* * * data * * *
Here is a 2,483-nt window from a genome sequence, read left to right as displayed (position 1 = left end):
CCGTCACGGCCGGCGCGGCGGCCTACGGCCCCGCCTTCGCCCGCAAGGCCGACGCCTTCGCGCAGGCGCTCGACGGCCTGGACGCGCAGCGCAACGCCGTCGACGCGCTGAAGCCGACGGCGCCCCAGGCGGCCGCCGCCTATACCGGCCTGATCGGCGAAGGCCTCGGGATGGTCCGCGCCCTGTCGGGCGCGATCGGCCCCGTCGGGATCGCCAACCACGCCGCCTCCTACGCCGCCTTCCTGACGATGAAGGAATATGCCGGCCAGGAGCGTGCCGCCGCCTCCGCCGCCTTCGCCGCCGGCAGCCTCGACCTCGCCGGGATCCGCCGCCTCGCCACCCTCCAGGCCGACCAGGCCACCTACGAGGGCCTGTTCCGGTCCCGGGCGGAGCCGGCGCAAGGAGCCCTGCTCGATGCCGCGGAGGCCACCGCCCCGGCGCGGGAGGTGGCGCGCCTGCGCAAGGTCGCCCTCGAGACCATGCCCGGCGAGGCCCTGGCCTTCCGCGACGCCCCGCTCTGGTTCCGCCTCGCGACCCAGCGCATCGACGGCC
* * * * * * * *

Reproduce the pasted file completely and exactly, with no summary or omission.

Here is a 2,483-nt window from a genome sequence, read left to right as displayed (position 1 = left end):
CCGTCACGGCCGGCGCGGCGGCCTACGGCCCCGCCTTCGCCCGCAAGGCCGACGCCTTCGCGCAGGCGCTCGACGGCCTGGACGCGCAGCGCAACGCCGTCGACGCGCTGAAGCCGACGGCGCCCCAGGCGGCCGCCGCCTATACCGGCCTGATCGGCGAAGGCCTCGGGATGGTCCGCGCCCTGTCGGGCGCGATCGGCCCCGTCGGGATCGCCAACCACGCCGCCTCCTACGCCGCCTTCCTGACGATGAAGGAATATGCCGGCCAGGAGCGTGCCGCCGCCTCCGCCGCCTTCGCCGCCGGCAGCCTCGACCTCGCCGGGATCCGCCGCCTCGCCACCCTCCAGGCCGACCAGGCCACCTACGAGGGCCTGTTCCGGTCCCGGGCGGAGCCGGCGCAAGGAGCCCTGCTCGATGCCGCGGAGGCCACCGCCCCGGCGCGGGAGGTGGCGCGCCTGCGCAAGGTCGCCCTCGAGACCATGCCCGGCGAGGCCCTGGCCTTCCGCGACGCCCCGCTCTGGTTCCGCCTCGCGACCCAGCGCATCGACGGCC